Australian technology news, reviews, and guides to help you
Australian technology news, reviews, and guides to help you

Huawei adds SpO2 tracking to the Watch GT series

Wearables are getting more advanced, and with SpO2 blood oxygen tracking a feature we’re seeing more often, it’s time Huawei jumped into the game, too.

There’s no “one way” to make a gadget, whether it be a phone, a computer, or anything else. Wearables work very much the same, because while you can give it a screen, an accelerometer or compass to work out how it’s positioned, make it count steps, and track heart rate, there are other things it can do, as well.

Wearable devices like smart watches and smart bands can be used as ways to track what your blood is telling about you, particularly when something like a blood oxygen sensor is introduced, a technology also known as a “pulse oximeter” and in the world of wearables is called an “SpO2 sensor”.

Fitbit has been using them in a few of its devices for over a year now, adding it to measure the oxygen saturation in one’s blood, and alongside Withings is using the primarily technology for sleep tracking, however it’s not the only company to do so.

Huawei has announced it, too, is joining the pulse oximeter train, and is adding the feature to its latest Watch GT variant, the Huawei Watch GT 2e.

The new model keeps the battery life the Watch series has had over the years, supporting up to two weeks of battery life amidst constant heart rate tracking and the introduction of the SpO2 blood oxygen saturation, thanks in part to the Huawei chip found at the heart of the watch. In this generation of its wearable, Huawei says SpO2 is being used for more than just sleep, and will allow customers to measure their blood oxygen level anytime they want, even while they’re working out.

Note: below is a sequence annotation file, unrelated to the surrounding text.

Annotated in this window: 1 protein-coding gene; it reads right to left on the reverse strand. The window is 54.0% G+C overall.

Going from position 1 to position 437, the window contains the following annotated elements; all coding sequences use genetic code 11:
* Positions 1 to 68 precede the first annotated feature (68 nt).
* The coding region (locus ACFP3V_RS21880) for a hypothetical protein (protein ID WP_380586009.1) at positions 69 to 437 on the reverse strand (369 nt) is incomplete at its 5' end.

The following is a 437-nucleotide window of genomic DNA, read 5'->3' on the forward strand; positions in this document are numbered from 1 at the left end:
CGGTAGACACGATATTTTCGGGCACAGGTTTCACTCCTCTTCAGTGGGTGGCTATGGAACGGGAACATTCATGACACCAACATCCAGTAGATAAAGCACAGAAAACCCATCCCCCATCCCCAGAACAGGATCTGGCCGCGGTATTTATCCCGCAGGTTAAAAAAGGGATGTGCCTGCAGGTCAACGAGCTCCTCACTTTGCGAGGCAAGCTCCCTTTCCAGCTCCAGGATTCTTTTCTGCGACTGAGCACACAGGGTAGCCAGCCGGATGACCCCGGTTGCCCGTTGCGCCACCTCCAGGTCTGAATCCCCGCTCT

In fact there are apparently around 100 workout modes in the Huawei Watch GT 2e, with 15 workout modes and 85 customised modes, something the company says helps to make its Watch GT2e ideal for sports, able to store MP3s for exercising without the phone, while tracking 190 types of data including calories, heart rate, recovery time, duration, and more.

“Huawei continues to develop products that push the boundaries of technology and design, and the Watch GT 2e is no exception,” said Larking Huang, Managing Director of Huawei’s Consumer Business in Australia.

“As the world continues to demonstrate an ever-growing interest in improved health and wellbeing, we are committed to delivering innovative devices that offer new features to help Aussies reach their personal goals,” he said.

While the Watch GT 2e keeps the looks of watch in tact with a circular 1.39 inch AMOLED screen, it appears to still miss out on one of the points we’ve made clear in our previous reviews: support for mobile payments.

As it stands, Huawei doesn’t support anything local for its phones due to the US government disconnecting Google from Huawei in May of 2019, and so there’s no support for Google Pay on its new Android phones, nor is there anything like it on the Huawei Watch GT devices.

It also remains to be seen whether the Huawei Watch GT 2e faces will be customisable, one of the hallmark issues with Huawei’s Watch series in the past few years. Typically the faces are nice, but offer very little in the way of customisation, something many of its competitors do.

However Huawei could be playing more on price and value, keeping a long-lasting battery on a wearable for under $400 locally.

Australians can find the Huawei Watch GT 2e in stores and online this week, arriving with a recommended retail price of $349 in four colours, black, red, green, and white.

Read next